Improving cyber resilience worldwide

We live in an era in which cyber threats are commonplace. To safeguard our digital ecosystem, it is imperative to continue to foster trusted collaboration in cybersecurity incident management.

Text: Roland Eugster, published on 29. February 2024

Silvio Oertli, Head of the Switch Computer Emergency Response Team for Swiss universities and the registry
Silvio Oertli, Head of Switch-CERT (Computer Emergency Response Team) for Swiss universities and the registry. He also chairs the TF-CSIRT Steering Committee. Photo: Switch

Against the backdrop of an ever-changing cyber threat landscape, Cyber Security and Incident Response Teams (CSIRTs) play a key role in managing and mitigating cybersecurity incidents. Celebrating three decades of international collaboration within a global community of trusted experts in Europe, the Open CSIRT Foundation is organising a unique event, the Open Cyber Security Conference (OCSC) at the end of February. To share the historical journey of the CSIRT Task Force, OCSC engaged in a conversation with Silvio Oertli, Chair of the TF-CSIRT Steering Committee.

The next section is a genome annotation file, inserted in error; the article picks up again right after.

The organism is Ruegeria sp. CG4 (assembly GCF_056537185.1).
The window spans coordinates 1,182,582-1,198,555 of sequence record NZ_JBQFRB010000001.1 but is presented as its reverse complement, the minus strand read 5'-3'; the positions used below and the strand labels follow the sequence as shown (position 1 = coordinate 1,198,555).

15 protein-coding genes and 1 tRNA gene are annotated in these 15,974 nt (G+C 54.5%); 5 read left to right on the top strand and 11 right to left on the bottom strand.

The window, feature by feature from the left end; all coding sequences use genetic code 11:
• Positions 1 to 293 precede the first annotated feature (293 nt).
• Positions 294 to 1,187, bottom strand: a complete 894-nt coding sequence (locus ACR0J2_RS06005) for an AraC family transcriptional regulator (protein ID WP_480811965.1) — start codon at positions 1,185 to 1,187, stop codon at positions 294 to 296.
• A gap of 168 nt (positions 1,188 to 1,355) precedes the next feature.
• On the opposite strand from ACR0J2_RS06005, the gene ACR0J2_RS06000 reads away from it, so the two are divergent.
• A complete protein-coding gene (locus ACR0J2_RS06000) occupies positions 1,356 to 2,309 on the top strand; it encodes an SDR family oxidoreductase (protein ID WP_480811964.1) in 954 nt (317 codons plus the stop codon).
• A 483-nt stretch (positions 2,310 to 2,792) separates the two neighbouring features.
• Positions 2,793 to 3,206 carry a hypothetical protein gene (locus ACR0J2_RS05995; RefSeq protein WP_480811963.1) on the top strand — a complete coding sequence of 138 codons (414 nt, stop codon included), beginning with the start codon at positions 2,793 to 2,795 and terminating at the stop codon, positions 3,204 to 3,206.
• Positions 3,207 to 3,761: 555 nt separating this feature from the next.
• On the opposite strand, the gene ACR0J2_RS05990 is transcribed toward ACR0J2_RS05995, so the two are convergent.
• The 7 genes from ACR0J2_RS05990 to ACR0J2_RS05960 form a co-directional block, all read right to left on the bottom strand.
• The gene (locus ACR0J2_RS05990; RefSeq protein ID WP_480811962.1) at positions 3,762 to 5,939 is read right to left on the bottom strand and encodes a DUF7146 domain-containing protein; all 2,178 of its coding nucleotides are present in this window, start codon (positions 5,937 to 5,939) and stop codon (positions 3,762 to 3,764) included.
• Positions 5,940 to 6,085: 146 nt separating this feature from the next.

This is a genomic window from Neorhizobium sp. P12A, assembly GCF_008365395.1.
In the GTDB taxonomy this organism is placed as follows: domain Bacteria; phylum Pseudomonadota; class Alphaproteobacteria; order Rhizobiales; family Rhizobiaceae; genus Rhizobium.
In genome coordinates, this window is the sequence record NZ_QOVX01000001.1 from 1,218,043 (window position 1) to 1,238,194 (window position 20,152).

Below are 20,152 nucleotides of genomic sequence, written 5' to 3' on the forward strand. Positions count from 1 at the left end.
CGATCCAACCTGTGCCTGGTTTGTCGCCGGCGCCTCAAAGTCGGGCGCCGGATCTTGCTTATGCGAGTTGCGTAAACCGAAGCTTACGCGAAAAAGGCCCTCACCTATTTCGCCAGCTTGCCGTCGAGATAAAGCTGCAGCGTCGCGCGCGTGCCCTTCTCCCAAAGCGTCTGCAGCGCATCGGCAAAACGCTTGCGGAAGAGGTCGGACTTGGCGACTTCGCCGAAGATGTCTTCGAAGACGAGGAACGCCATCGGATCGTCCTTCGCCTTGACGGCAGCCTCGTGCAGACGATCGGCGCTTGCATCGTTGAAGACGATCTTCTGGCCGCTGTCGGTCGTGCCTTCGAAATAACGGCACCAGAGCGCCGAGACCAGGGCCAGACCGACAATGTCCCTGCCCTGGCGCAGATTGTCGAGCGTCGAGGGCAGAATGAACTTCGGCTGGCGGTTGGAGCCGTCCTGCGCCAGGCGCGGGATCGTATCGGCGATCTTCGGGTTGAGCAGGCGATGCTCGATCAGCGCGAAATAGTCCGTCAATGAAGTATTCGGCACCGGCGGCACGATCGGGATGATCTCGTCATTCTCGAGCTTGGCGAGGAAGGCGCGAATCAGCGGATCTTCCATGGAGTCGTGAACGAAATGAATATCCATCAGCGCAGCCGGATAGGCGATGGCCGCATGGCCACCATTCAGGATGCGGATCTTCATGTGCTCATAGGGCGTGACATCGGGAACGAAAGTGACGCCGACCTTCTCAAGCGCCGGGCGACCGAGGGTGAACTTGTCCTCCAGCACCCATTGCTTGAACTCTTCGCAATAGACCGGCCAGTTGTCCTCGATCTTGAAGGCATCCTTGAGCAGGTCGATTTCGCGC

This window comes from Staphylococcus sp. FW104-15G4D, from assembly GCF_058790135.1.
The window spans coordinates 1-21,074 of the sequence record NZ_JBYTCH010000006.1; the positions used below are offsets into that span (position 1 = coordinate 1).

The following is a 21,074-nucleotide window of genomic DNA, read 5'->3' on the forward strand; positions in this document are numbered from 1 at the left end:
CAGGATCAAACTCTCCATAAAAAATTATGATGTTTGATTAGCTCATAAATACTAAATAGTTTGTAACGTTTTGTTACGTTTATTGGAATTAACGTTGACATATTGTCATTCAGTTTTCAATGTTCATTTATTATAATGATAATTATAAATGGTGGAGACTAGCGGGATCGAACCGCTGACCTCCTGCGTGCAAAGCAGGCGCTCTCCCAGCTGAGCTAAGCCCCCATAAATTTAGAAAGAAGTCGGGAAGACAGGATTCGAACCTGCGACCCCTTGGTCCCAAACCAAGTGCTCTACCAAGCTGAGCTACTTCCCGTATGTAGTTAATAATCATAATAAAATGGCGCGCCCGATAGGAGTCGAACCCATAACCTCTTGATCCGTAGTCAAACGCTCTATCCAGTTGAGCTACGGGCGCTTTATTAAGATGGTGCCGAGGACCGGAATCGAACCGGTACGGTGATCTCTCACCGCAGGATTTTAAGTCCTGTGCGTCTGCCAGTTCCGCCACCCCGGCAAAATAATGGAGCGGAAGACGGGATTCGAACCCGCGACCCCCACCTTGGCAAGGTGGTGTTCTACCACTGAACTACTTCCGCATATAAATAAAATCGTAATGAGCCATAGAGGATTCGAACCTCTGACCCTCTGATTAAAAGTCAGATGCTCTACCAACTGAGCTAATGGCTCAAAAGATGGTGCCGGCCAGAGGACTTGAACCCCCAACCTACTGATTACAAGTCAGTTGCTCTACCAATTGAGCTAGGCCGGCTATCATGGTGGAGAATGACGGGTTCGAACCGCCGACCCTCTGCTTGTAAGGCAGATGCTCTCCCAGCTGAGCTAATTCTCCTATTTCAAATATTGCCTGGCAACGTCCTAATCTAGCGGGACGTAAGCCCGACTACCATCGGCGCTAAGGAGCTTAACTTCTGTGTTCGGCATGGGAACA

This interview was originally published at  

OCSC: Silvio, as we mark 30 years of the TF-CSIRT Community, could you reflect on the most significant milestones in terms of collaboration and impact within the cyber security incident response landscape?

Silvio Oertli: Even though I haven't been in the community that long, I can imagine the milestones that have had a big impact on the way the community has worked together in these times.

Like everything else, the incident response community seems to have started with a big incident. Back in 1989, the "Wank Worm" incident, which primarily affected NASA, showed that incident response teams around the world needed to improve their cooperation and communication with each other. Based on that, FIRST (Forum of Incident Response and Security Teams) was formed in the US as an answer to that question.

I think the idea of TF-CSIRT was the inspiration that in 1993 a few CSIRT teams, initiated by CERT-NL (SURFcert) and DFN-CERT, got together and decided to have regular meetings. With the fact that more and more universities introduced the Internet and computers at their sites, CSIRTs were established as a national research and education network community in Europe. At that time, the Trans-European Research and Networking Association (TERENA), the forerunner of GÉANT, wanted to create a central EuroCERT to co-ordinate the interaction of teams in Europe in the event of a major incident. For a number of reasons, this approach failed after three years and, in my opinion, this was necessary to form what we have today.